Series: Mental Roadblocks of Day Trading
Trading is very much the tortoise instead of the hare. Plodding toward a far-off finish line is more likely to create more discipline on a daily basis. We have written before that it is vital to keep your trading sights set on a long-term objective as opposed to a daily agenda. But trading is a different kind of career than most. Here are some specific tools to help you create your goals.
1. At first, make your goals non-monetary. In sales, a monetary goal is an acceptable measure of success. In trading, especially for new traders, this type of goal can be ambiguous and misleading. In extreme cases, traders will take undue risks in order to reach a monetary goal instead of focusing on trading correctly and systematically. Now do not confuse this statement with wanting to make money! You still want that vacation or your daughter to go to that great college but the only way to reach these goals is to build a strong foundation of trading in the most precise and correct way possible.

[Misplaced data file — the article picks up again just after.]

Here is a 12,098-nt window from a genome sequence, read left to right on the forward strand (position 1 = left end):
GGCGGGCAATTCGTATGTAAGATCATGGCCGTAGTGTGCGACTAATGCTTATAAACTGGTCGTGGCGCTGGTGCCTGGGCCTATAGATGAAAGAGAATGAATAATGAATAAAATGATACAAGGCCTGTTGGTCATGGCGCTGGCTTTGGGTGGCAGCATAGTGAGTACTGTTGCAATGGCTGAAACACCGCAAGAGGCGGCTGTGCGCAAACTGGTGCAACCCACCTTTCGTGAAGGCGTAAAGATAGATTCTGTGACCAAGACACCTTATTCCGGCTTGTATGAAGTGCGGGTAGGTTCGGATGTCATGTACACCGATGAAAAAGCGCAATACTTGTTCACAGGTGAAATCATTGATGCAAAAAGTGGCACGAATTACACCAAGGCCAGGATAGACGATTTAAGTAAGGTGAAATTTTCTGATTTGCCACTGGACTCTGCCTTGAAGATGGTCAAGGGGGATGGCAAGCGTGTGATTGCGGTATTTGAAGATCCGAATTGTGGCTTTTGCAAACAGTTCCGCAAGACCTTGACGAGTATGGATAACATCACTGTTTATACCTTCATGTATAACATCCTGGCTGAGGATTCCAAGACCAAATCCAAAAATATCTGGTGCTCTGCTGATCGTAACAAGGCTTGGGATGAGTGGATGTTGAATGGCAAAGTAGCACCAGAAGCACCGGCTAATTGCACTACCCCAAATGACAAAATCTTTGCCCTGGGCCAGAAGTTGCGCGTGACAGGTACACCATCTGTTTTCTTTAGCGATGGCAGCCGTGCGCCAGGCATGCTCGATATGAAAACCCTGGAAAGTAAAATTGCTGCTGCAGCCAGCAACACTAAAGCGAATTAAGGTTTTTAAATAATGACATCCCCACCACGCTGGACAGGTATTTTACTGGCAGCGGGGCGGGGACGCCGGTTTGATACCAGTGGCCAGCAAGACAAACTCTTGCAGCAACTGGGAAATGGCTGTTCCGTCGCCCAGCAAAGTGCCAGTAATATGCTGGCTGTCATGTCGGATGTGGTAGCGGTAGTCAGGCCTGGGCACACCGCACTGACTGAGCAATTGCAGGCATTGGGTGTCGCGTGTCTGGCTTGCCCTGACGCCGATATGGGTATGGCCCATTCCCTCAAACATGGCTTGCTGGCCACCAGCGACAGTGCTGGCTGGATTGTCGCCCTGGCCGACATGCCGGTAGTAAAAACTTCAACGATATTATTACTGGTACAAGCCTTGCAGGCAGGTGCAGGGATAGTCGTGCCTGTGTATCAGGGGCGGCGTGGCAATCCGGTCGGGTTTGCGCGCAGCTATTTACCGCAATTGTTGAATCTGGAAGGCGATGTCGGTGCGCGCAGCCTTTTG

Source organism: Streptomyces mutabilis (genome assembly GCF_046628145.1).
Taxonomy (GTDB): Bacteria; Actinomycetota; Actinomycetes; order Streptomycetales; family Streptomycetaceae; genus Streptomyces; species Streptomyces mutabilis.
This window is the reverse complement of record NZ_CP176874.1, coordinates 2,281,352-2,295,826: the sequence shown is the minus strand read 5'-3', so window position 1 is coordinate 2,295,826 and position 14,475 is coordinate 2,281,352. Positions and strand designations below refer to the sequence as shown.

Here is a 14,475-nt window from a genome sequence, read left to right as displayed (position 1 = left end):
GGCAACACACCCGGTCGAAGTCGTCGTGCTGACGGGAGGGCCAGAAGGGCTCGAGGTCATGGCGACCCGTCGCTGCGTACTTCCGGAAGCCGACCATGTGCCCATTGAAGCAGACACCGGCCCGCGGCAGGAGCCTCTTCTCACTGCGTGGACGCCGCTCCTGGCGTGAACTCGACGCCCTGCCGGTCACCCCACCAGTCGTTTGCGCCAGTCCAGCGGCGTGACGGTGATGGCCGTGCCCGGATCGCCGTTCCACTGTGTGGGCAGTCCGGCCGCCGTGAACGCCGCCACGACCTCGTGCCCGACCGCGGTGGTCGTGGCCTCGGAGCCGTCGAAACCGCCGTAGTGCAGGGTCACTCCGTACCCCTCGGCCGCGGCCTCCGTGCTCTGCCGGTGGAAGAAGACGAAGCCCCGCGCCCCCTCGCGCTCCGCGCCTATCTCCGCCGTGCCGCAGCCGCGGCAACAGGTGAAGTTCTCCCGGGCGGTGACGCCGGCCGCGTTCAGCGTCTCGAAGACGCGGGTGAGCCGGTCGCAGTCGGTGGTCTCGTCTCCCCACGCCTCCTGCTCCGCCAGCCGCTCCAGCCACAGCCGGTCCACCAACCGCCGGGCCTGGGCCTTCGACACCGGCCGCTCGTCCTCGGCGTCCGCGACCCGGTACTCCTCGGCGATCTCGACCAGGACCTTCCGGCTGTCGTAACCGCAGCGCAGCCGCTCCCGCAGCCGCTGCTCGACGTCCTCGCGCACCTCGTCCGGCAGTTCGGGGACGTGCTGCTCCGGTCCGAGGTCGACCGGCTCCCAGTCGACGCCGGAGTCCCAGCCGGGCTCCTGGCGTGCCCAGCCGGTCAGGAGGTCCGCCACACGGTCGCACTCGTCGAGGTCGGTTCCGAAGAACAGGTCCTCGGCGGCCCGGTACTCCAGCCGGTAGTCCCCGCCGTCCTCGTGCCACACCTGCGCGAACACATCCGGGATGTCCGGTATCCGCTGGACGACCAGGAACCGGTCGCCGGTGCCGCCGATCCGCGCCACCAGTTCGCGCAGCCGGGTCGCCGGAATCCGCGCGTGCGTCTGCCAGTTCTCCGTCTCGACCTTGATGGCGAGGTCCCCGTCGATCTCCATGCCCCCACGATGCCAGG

2. After every trade, ask yourself “Did I execute my trade perfectly?” - regardless of whether you made money or not! If you deviated from your system, you know it – even if the trade was a winner, you did not trade well. Your instincts should play no part in your day trading. They have another word for using your instincts in day trading – it is called gambling! Focus on trading perfectly every day and the money will come.
3. Look at results on a weekly, or even monthly, timeframe. Let me warn you ahead of time, this is hard! Every day, you will have the impulse to tally up your trades and see how you fared. The danger in doing this is getting emotional about your trading. Having a bad trading day may not only affect your personal life, it may also affect the way you trade the next day. The same is true for an up day. Every trade should have a clean slate.